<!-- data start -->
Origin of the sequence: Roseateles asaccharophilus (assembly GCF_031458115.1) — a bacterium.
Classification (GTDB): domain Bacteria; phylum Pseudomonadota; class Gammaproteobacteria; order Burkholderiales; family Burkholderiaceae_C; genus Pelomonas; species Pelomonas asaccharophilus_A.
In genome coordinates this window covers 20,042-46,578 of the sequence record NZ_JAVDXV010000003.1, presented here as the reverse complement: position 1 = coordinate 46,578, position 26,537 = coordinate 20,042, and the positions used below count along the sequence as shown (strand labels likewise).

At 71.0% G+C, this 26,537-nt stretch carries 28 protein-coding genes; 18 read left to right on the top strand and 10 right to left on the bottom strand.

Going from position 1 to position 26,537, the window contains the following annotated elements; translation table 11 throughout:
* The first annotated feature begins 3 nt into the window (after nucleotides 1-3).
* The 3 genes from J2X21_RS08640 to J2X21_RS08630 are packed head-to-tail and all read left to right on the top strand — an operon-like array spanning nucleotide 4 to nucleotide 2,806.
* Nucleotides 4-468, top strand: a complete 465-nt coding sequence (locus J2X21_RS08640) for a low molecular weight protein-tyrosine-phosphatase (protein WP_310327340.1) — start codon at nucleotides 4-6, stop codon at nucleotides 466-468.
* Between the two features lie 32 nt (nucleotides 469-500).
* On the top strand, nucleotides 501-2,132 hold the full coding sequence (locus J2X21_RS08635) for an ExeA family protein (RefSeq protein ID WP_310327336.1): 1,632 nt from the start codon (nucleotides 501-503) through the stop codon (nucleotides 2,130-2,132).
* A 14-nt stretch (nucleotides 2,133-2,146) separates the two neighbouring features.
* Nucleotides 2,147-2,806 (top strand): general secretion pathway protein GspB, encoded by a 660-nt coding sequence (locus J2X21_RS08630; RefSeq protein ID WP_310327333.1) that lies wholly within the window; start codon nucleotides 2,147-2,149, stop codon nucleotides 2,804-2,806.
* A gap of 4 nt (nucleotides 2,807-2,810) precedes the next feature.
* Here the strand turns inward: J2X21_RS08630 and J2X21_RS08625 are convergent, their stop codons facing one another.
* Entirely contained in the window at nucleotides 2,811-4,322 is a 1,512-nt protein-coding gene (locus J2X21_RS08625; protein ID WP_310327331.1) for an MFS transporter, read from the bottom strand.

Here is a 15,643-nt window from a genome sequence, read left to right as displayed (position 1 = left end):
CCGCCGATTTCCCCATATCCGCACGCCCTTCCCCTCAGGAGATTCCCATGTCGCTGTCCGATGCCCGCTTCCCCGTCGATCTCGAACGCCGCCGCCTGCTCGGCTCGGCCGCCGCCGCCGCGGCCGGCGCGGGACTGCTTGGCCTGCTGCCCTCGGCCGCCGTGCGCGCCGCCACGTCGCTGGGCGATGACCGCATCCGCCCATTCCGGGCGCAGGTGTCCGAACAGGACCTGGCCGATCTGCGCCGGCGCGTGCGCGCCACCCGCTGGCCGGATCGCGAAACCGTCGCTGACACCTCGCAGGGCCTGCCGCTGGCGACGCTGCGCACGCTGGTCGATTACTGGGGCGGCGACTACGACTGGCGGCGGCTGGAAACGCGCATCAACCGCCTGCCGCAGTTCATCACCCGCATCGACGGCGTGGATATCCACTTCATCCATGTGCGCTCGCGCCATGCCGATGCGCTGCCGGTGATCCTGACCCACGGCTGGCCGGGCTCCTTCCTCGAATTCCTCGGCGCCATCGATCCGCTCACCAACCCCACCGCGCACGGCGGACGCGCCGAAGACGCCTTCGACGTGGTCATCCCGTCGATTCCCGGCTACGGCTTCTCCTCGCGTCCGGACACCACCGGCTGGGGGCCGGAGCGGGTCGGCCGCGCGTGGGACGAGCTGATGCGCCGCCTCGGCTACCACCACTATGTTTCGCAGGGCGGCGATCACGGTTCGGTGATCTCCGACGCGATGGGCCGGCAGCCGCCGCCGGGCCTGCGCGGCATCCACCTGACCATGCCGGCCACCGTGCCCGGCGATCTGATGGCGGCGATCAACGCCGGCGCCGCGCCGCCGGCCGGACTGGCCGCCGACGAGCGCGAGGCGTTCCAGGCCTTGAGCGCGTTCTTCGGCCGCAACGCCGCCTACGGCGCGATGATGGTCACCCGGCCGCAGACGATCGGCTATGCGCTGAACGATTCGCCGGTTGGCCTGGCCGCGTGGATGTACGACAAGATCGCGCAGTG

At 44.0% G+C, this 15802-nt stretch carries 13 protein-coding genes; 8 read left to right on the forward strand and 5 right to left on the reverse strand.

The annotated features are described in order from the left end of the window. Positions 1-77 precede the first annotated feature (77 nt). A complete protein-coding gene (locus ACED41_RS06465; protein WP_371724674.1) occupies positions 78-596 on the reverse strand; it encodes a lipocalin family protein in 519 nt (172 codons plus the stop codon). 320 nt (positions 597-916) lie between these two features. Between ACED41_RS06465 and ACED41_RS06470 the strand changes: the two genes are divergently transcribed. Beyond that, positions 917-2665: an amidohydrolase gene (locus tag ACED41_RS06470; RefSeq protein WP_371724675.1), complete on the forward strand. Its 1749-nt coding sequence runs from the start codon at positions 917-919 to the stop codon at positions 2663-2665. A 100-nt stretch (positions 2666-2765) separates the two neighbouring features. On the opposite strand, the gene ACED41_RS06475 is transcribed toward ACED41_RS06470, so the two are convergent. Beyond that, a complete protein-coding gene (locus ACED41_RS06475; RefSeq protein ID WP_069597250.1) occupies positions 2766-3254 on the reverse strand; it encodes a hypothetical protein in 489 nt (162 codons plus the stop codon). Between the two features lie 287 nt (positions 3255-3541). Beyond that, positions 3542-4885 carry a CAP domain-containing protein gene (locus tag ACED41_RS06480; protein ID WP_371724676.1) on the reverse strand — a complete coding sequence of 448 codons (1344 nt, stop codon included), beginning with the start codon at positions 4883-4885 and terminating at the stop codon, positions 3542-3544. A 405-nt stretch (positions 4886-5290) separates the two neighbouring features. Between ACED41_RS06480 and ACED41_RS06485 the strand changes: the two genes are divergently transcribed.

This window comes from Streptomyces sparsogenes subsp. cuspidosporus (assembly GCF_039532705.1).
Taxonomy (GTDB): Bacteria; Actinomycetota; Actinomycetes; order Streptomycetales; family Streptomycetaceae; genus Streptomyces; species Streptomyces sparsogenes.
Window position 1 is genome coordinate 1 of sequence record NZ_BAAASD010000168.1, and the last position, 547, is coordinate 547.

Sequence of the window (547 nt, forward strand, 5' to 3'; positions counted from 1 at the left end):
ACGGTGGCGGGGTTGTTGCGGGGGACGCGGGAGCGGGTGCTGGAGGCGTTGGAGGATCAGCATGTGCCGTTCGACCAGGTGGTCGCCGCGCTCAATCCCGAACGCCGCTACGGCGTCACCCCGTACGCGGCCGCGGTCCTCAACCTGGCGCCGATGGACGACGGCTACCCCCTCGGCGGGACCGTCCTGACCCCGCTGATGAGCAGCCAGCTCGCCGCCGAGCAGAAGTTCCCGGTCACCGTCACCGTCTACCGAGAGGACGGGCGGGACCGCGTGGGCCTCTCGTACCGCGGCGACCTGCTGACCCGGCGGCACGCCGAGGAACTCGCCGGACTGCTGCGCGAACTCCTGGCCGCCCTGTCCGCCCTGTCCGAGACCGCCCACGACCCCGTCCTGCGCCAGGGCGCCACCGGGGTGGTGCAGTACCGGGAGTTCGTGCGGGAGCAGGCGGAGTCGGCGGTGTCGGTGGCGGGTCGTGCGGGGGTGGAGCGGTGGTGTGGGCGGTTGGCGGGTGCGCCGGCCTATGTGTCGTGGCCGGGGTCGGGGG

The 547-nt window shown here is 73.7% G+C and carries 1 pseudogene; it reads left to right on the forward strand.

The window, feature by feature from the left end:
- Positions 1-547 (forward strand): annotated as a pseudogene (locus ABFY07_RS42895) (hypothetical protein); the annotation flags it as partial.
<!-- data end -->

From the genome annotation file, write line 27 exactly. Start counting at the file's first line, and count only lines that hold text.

- Positions 1-547 (forward strand): annotated as a pseudogene (locus ABFY07_RS42895) (hypothetical protein); the annotation flags it as partial.